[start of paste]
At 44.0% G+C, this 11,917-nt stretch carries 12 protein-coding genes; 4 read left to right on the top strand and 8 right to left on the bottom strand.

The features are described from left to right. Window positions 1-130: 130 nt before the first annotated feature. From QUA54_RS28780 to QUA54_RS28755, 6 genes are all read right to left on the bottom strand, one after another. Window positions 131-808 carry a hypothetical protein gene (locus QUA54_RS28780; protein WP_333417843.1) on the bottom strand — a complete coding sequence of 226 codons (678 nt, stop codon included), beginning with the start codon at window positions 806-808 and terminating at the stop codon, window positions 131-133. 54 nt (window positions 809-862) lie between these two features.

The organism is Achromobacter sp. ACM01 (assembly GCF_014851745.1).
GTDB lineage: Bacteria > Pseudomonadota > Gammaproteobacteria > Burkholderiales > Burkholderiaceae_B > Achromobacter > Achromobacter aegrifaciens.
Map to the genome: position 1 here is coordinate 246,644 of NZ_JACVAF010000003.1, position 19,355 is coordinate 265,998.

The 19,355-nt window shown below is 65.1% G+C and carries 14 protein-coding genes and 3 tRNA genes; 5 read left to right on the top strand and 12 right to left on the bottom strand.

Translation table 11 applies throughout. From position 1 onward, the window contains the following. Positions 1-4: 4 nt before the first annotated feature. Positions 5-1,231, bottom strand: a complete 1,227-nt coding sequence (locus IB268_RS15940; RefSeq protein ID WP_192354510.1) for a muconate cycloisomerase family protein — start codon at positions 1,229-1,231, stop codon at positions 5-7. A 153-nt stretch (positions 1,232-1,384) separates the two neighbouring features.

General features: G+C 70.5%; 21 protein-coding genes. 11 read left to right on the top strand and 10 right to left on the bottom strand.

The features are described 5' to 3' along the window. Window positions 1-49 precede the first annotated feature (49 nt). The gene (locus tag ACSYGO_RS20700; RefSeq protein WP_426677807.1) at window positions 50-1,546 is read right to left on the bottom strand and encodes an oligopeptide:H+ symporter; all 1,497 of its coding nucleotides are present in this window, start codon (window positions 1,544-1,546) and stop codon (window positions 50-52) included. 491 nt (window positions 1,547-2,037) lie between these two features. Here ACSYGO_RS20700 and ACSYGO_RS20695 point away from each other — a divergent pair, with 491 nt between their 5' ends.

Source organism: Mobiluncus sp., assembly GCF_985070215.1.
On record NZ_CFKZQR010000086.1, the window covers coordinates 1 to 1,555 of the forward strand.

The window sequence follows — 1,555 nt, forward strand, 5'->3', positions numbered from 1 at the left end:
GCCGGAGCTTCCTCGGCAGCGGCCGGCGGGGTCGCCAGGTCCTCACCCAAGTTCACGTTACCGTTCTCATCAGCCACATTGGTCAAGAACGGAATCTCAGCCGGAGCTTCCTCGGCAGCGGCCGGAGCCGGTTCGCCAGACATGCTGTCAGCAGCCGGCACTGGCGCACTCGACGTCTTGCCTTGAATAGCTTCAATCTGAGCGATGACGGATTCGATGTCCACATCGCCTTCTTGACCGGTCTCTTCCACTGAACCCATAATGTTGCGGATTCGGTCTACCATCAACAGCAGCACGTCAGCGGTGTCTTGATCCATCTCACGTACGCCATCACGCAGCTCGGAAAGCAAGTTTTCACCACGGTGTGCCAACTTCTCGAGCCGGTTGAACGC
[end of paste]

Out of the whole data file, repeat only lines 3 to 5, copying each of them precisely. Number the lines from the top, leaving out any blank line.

The organism is Achromobacter sp. ACM01 (assembly GCF_014851745.1).
GTDB lineage: Bacteria > Pseudomonadota > Gammaproteobacteria > Burkholderiales > Burkholderiaceae_B > Achromobacter > Achromobacter aegrifaciens.
Map to the genome: position 1 here is coordinate 246,644 of NZ_JACVAF010000003.1, position 19,355 is coordinate 265,998.